TODDVILLE — The most architecturally distinguished structure remaining in the village of Toddville is the Zion United Methodist Church, built around 1890 in a Gothic Revival format with a prominent entrance and bell tower capped by a broach spire. The church towers above the rest of the landscape in this low-lying area of Dorchester County.
Accompanying the church on the lot is a nineteenth and twentieth century cemetery, containing scores of marked graves. North of the church is a single-story church hall.
As the community and population of “Todd Town,” later modified to Toddville, developed during the mid to late nineteenth century a Methodist Episcopal congregation was established to serve the residents that occupied a ridge of land bordered on each side by extensive marshland west of Fishing Bay. Despite the prevalence of the name Todd, the land bounded by Goose Creek and Little Creek was known as Robinson’s Neck due to the large number of residents with that surname.
A Methodist Episcopal congregation formed by the third quarter of the nineteenth century, and a church was designated on the south side of the main road extending through the village. Although no early deed has surfaced conveying the original lot for the church, another parcel was acquired by the “Zion M. E. Church of Robinson’s Neck” for a cemetery in 1889.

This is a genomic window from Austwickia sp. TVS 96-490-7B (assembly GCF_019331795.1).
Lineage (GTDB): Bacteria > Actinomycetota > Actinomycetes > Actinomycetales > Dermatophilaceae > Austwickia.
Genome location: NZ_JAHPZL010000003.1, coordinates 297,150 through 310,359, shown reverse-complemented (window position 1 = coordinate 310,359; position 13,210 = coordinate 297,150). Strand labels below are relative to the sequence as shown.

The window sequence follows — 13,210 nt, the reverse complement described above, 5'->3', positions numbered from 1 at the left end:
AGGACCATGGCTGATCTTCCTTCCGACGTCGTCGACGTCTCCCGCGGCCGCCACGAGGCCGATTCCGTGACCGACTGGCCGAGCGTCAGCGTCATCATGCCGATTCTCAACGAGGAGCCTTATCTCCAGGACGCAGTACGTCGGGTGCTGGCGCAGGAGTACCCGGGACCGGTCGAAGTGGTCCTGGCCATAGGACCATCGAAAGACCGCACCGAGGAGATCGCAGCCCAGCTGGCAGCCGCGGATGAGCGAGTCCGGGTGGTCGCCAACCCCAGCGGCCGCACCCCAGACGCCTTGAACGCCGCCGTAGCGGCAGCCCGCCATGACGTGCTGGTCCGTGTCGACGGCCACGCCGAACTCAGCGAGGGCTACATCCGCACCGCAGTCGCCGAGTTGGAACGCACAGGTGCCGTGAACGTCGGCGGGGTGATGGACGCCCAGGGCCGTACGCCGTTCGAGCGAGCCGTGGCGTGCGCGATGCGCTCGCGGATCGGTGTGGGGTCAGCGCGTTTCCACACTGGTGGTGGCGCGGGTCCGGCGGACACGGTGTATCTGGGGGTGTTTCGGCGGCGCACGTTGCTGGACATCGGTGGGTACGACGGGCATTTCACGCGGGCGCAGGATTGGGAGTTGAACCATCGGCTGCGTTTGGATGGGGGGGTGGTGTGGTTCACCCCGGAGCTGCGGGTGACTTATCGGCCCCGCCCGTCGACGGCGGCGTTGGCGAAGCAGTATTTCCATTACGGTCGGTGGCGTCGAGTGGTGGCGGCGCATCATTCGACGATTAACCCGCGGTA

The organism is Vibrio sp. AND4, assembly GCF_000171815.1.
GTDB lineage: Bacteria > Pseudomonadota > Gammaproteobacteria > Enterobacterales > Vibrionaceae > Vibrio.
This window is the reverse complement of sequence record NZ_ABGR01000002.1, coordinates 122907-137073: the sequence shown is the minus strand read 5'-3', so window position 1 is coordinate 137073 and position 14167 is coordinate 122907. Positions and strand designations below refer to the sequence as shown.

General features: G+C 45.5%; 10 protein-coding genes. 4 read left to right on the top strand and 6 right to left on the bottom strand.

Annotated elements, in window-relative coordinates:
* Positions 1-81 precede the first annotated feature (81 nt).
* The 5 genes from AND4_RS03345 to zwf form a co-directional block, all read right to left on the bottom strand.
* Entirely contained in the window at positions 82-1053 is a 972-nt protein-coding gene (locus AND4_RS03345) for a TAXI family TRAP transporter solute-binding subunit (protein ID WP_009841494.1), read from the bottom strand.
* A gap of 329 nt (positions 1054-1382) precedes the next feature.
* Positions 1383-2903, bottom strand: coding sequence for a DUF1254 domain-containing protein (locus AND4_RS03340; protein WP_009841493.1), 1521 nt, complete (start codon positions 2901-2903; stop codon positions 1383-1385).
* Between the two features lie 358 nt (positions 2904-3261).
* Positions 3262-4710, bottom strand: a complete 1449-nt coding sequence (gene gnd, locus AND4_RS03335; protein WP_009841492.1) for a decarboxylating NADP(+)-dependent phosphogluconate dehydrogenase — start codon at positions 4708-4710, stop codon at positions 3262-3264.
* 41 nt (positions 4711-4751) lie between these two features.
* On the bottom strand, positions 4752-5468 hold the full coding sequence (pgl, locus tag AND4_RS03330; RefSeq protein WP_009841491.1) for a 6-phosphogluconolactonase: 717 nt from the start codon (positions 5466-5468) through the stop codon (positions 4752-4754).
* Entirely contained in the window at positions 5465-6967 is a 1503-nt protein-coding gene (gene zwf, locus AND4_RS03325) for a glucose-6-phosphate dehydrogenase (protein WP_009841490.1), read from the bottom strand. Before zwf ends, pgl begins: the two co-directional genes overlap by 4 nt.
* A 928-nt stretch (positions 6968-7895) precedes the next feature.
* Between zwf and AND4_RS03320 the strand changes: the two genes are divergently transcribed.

Around the same time the congregation financed construction of a new Gothic Revival frame church, which in part followed a design developed by architect Benjamin D. Price for the Methodist Episcopal conference. Church Plan 4A called for a corner entrance and bell tower that was juxtaposed next to a projecting single story section identified on the plan as an “Infant Room.” A similarly designed front was also executed for the Ebenezer M. E. Church in Crapo.